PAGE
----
I have been posting TED talks on Sunday, but instead I want to redirect you to an article by Kristin Rawls on Killing the Buddha.
Please read Kristin’s F$%& Your Prayer, Show me Solidarity: A coming-out story in an age of predatory credit (first three paragraphs to get you reading it):
I’m going to tell you a story. It’s the story of a good girl from a quiet town who prayed, studied hard, said no to drugs, and otherwise did everything she was told—and then went on to become Sallie Mae’s bitch and lost just about everything. This story is mine.
I grew up in an evangelical home, and was an earnest “liberal-evangelical” into my early twenties. Now I think that my former religious faith—not unlike my faith in the U.S. higher education system—gave me a warped sense of optimism about the way the world works. I believed in faith-based platitudes, plus a few secular ones. Examples:
- God has a plan for my life.
- My whole future is ahead of me.
Until a few days ago, I was too ashamed to talk publicly about what happened to me. That’s when I saw Natalia Antonova’s incredibly brave piece at Alternet detailing her pending student loan default. This issue is so cloaked in shame and humiliation that many of us stay silent. Check out Natalia’s post-articleblog post if you don’t think stigma and shame are deeply intertwined with defaulting on debt out of necessity: she has been contacted by people who say they hope her lenders drive her to suicide.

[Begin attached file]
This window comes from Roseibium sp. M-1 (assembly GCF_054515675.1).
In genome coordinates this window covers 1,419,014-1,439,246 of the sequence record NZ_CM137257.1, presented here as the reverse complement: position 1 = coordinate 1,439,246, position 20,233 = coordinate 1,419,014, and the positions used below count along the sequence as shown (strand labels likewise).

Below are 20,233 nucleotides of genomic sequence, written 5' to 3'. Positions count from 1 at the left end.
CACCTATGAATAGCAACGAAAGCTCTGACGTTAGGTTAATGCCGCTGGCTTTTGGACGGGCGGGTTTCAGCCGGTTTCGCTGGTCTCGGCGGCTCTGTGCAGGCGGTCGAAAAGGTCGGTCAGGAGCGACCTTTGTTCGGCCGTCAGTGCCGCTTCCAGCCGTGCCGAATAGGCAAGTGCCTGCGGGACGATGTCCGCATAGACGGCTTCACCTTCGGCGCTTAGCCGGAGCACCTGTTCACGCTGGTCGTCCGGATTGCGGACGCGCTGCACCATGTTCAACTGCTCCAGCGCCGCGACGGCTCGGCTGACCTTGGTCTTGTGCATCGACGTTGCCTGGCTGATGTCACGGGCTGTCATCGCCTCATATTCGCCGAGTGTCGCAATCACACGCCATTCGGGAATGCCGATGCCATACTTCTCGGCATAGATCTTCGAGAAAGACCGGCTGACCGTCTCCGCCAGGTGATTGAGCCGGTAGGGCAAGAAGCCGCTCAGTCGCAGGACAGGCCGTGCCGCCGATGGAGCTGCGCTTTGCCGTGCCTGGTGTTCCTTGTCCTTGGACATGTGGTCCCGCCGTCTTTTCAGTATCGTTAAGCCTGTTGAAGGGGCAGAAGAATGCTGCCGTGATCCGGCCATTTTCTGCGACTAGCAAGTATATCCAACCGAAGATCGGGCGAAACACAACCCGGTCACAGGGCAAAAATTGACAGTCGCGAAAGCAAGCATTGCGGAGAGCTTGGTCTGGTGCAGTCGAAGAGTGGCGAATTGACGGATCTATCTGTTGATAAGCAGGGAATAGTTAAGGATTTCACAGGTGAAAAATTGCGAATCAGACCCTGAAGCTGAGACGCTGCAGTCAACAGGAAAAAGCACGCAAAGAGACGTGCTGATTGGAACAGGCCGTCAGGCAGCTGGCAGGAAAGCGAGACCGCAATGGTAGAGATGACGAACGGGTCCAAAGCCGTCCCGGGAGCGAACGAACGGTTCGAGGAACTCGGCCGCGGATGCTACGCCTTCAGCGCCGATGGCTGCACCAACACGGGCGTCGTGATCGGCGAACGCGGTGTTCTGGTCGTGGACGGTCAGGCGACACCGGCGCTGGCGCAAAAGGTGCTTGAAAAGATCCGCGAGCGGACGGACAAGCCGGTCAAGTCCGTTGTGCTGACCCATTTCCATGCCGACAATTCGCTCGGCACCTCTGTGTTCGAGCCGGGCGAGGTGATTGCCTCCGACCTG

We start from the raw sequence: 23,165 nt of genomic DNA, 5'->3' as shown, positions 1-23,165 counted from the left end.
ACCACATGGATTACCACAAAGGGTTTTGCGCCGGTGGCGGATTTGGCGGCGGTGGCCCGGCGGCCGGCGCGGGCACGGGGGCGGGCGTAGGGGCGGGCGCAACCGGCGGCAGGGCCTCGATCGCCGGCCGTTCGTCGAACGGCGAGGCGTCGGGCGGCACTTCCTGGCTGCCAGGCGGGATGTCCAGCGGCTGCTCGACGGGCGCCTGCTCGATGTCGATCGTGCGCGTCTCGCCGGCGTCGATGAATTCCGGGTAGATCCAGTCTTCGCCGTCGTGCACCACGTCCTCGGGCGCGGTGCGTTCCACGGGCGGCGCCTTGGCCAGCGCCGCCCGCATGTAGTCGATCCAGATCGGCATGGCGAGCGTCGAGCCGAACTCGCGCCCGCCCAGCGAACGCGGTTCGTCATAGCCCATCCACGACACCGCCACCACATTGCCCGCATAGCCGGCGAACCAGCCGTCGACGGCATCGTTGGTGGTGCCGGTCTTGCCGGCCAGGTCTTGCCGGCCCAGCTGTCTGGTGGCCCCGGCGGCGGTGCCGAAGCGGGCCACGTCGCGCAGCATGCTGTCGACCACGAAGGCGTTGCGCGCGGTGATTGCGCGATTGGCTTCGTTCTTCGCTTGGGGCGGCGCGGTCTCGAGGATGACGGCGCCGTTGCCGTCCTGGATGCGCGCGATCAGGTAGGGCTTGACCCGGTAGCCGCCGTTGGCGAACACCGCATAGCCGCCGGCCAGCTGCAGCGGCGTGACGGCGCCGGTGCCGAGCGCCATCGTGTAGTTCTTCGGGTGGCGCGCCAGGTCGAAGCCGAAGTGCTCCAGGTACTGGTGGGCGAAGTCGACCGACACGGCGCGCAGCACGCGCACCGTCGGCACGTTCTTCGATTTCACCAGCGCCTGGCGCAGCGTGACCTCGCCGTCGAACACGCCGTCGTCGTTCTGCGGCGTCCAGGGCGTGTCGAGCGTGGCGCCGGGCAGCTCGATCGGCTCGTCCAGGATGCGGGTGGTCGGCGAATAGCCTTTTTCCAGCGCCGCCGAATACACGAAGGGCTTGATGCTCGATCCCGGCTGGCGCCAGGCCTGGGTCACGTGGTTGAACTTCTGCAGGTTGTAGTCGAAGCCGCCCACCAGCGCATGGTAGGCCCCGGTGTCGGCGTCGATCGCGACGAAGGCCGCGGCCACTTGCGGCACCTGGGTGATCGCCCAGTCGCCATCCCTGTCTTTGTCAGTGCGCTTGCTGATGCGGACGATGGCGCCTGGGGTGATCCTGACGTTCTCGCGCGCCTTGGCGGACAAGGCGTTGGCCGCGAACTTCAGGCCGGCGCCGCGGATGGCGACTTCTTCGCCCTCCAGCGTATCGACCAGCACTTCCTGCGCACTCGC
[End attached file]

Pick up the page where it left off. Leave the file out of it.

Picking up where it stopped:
I felt some kinship with Kristin (from her short bio):
Kristin Rawls has a useless MA in ethics and international relations and an even more useless one in philosophy. Her work has appeared in The Christian Science Monitor, Religion Dispatches, Bitch Magazine, Global Comment, and elsewhere online.
“A true bubble is when something is over-valued and intensely believed. Education may be the only thing people still believe in in the United States. To question education is really dangerous. It is the absolute taboo. It’s like telling the world there’s no Santa Claus.”
Also, I think Kristin has touched on some problems in the underlying mythological story in our contemporary world. Our present-day culture is, in terms of story, a Father that destroys or eats his own children (link to my blog post that explains this a little more). Regardless of whatever good intentions or even charitable acts come from such a system of control, it cannot be maintained because it’s ultimate purpose is not it’s own children.
Thank you to Kristin Rawls for the article. I don’t have much power, but I’ve got your back.
What do you think of Kristin’s article?